Networking Leads to More Children in School
In 2010, Firelight partner Chiedza Community Based Orphan Welfare Organization found that many children living in rural Zimbabwe did not have birth certificates. This meant they were unable to benefit from government programs. So Chiedza initiated a birth registration program in 15 villages.
They started by mobilizing the community. School administrators helped to identify children without birth certificates, whose families were invited to community meetings to learn how they could obtain certificates for their children. The district office in charge of registration spoke at one of their meetings to provide more information and encourage families to register their children. Chiedza later followed up with families to assist them with transportation to the district office.
Since then, Chiedza has helped over 100 children acquire birth certificates. During this process, 73 adults also obtained their own identification documents. They are now equipped to obtain birth certificates for their children as well. These 173 people now have the legal documentation needed to access essential education and government services, and to defend their rights when needed.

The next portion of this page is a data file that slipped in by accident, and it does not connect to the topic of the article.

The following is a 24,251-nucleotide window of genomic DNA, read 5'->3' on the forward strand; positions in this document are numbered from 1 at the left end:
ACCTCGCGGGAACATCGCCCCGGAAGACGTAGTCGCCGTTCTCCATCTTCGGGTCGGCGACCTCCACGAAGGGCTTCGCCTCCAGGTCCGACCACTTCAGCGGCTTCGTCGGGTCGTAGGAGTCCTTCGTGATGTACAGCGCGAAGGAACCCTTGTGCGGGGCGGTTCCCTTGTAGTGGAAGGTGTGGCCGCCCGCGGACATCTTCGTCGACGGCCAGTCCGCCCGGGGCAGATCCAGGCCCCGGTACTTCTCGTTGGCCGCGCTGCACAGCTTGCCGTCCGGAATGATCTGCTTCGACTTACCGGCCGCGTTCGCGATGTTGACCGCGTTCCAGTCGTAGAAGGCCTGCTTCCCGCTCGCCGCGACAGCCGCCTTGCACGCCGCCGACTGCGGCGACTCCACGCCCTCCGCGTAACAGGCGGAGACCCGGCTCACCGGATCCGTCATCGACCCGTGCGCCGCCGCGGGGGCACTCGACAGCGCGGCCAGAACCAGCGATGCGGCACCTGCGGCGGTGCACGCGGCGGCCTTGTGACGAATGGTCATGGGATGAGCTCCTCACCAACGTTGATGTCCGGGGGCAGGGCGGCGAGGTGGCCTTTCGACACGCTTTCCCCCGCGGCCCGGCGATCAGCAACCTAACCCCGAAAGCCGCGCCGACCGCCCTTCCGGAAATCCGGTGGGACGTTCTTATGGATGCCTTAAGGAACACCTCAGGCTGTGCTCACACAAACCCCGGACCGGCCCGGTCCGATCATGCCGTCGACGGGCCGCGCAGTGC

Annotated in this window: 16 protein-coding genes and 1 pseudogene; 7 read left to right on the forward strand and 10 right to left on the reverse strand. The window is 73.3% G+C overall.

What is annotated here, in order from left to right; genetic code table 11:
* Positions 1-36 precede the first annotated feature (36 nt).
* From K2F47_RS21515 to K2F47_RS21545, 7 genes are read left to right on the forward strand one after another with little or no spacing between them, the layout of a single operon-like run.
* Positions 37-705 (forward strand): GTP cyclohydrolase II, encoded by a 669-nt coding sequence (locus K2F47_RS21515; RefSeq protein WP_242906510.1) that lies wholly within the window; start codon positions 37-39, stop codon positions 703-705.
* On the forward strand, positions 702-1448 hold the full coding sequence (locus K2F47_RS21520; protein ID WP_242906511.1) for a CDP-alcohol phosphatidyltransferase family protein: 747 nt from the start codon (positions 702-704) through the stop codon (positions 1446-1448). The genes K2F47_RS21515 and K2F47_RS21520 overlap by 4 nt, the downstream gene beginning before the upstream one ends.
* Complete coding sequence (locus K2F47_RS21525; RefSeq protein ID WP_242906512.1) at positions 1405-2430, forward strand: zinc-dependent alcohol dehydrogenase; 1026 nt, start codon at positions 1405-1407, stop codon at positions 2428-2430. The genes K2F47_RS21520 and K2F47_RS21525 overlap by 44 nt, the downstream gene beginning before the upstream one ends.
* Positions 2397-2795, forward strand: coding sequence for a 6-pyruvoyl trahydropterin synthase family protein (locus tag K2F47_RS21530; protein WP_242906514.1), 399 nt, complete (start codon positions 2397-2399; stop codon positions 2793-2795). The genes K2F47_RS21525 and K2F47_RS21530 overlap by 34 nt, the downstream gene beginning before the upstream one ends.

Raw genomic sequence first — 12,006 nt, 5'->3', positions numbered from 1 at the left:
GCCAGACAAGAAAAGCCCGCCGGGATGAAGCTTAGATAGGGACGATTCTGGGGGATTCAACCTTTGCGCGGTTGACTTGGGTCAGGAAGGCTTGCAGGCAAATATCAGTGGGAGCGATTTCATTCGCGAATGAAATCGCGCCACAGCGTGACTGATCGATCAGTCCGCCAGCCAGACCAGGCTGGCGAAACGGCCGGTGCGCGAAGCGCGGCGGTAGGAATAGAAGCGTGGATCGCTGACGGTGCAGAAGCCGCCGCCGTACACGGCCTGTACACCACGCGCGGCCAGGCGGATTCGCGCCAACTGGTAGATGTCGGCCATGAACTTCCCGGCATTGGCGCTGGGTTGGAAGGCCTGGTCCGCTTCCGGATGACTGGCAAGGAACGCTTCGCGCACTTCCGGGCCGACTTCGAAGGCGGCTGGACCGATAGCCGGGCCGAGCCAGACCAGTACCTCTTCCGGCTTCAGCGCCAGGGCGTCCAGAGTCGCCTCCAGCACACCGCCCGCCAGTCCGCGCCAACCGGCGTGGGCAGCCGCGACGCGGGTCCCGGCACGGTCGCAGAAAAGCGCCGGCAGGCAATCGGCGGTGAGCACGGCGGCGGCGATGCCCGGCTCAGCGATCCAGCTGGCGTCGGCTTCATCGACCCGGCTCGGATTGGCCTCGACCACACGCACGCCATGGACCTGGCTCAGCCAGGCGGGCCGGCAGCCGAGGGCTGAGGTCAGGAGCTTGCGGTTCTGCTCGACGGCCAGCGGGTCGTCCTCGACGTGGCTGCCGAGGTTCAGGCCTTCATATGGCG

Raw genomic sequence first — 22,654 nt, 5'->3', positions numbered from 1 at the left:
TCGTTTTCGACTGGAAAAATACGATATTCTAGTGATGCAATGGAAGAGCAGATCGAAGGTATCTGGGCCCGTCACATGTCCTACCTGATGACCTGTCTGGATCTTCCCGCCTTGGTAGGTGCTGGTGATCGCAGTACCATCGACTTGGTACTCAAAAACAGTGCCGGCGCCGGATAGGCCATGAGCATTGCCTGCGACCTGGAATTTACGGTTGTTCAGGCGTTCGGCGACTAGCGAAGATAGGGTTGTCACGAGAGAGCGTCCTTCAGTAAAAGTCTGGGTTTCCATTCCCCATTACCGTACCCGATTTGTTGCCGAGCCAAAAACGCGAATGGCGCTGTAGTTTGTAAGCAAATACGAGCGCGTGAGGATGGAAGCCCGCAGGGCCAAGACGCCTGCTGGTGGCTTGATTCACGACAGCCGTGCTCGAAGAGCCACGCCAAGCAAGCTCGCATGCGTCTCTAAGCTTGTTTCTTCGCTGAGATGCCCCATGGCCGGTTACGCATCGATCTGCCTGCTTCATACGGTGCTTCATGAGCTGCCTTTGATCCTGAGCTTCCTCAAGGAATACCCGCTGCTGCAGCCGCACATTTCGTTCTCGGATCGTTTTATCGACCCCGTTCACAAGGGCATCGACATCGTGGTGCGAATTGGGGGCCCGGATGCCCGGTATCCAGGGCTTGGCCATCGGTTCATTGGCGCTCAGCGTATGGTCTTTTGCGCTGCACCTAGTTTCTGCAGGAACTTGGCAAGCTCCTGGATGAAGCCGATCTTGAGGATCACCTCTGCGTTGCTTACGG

Now that children have birth certificates, they can apply for Basic Education Assistance Module (BEAM), the nationally funded education assistance program. Since Chiedza has a positive reputation in the area and respect among local authorities, they knew that children in their 15 villages of operation would have a better chance of being considered for support if they lobbied the government on their behalf. Chiedza wrote to the Ministry of Education on behalf of vulnerable children in their community to be considered for BEAM. The Ministry of Education listened and now more than 60% of children in their community have been considered for educational assistance. Chiedza is continuing to work with community stakeholders, with the goal to ensure all children in their community obtain birth certificates.
Children are now able to participate in formal sporting activities and take necessary state exams to continue their education. In their words, “children felt much empowered by owning identity documents.”Chiedza’s success stems from their ability to work across sectors of the community, collaborating with caregivers, school administrators, community leaders, and the District Registrar’s office.